Karnataka had been flying its state flag for half a century until 2012, when chief minister D.V. Sadananda Gowda took it upon himself to make it mandatory at state government premises. Indians take mandatory requirements very personally, and attentions of the high court followed, forcing the government to retreat. Now, the auspicious turmeric and vermilion flag is back in the news, providing another opportunity to wonder why states cannot have their own flags.
India is mightily uptight about the tricolour. Wrapping yourself in the flag is an offence, as fashion designers have discovered to their discomfiture. The very slightest slight to the emblem invites the unwelcome attentions of the police. Even variations in the dimensions of the flag are verboten. And now, here’s a state demanding a competing flag.
Actually, the Kannada flag offers no competition, since it is a standard of cultural and linguistic identity rather than political identity, created during the language movement in the state. Of course, another language stir in the neighbourhood had transformed East Pakistan into Bangladesh in 1971. But the situations are scarcely comparable. East Pakistan felt neglected, while India is a confident federal nation where the states have enormous say in how the nation is run.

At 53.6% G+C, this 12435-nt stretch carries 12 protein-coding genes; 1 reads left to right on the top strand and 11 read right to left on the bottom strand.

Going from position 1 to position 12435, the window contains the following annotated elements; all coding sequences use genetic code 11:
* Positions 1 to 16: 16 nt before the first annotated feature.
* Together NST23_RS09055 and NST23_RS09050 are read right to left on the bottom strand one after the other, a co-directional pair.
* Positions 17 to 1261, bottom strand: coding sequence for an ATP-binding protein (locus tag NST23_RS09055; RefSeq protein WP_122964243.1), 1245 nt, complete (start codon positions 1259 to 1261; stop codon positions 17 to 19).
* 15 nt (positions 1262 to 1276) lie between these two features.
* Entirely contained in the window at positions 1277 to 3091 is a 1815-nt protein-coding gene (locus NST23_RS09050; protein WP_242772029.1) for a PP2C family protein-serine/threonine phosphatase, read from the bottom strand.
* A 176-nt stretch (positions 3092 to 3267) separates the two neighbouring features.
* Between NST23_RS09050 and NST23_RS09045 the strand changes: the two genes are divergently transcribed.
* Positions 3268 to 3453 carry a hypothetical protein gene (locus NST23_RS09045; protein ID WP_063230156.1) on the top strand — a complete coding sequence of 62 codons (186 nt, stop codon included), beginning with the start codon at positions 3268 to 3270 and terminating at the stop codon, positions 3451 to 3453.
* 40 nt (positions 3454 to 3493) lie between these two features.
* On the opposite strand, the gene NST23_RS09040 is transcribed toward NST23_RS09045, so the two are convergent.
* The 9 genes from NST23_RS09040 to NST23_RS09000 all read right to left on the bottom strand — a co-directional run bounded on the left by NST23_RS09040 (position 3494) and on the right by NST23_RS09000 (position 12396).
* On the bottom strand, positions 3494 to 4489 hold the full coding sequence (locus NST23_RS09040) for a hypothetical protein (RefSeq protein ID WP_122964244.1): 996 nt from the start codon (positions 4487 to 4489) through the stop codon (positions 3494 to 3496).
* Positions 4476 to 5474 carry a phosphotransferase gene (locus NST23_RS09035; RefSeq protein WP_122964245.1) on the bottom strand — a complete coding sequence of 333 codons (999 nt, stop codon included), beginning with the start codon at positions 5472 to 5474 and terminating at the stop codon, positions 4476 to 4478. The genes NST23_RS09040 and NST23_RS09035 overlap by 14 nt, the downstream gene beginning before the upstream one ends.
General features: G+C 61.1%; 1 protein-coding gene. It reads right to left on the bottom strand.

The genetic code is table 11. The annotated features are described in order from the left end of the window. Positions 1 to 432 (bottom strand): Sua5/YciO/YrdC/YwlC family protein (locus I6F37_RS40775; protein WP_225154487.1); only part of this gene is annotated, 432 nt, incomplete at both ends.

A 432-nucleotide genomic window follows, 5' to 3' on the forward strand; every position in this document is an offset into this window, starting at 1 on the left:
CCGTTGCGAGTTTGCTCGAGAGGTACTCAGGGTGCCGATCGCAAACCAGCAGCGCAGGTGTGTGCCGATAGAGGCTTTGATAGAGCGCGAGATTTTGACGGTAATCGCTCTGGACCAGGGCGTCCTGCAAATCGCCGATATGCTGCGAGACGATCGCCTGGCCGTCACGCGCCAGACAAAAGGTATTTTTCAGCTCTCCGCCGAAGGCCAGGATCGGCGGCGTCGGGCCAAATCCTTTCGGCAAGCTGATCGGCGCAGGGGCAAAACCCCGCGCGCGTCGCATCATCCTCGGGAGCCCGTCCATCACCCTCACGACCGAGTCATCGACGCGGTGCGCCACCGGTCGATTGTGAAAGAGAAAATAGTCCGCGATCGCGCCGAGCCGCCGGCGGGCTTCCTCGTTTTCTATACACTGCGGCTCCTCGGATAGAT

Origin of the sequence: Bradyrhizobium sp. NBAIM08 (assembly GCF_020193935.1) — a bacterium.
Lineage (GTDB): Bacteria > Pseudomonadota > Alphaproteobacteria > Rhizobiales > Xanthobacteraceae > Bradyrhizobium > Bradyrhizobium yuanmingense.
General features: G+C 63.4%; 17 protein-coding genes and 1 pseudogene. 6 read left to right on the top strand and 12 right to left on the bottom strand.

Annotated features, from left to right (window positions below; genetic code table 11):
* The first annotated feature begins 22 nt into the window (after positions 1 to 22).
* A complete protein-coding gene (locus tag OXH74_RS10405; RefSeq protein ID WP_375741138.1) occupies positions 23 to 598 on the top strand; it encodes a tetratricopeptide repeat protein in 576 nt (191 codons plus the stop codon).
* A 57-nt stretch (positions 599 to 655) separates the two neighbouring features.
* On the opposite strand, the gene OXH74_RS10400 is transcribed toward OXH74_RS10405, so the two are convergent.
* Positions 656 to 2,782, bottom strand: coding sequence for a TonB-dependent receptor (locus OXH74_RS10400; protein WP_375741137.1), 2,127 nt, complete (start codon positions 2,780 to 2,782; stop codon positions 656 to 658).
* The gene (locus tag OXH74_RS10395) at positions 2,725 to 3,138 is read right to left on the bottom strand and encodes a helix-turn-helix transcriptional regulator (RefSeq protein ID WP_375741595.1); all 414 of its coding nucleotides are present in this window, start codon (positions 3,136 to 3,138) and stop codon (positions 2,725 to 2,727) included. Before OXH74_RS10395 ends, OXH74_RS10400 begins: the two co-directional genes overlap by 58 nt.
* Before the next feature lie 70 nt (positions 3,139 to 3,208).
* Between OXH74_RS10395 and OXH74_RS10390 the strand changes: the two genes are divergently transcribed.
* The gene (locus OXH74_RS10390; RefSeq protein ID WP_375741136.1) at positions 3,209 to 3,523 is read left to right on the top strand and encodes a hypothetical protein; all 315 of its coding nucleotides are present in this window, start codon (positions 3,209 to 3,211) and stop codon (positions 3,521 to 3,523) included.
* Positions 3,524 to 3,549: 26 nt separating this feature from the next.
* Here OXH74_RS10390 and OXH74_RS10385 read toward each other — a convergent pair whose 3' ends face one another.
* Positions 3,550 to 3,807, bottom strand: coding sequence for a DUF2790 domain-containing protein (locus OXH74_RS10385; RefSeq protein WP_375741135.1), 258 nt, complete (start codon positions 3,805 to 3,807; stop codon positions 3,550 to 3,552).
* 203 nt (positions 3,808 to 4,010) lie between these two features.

The Centre should not feel threatened if states want to assert their cultural identity through emblems. India has become too uniform. Everyone eats dosa and butter chicken, dresses in the same nondescript clothes and watches serials made in the same dreadful style. A flag of their own could be a rallying point for states to assert their unique cultures. Jammu and Kashmir is the only state allowed to fly its own flag. Why should it have all the fun, even if only in one respect? The rest of India could feel left out.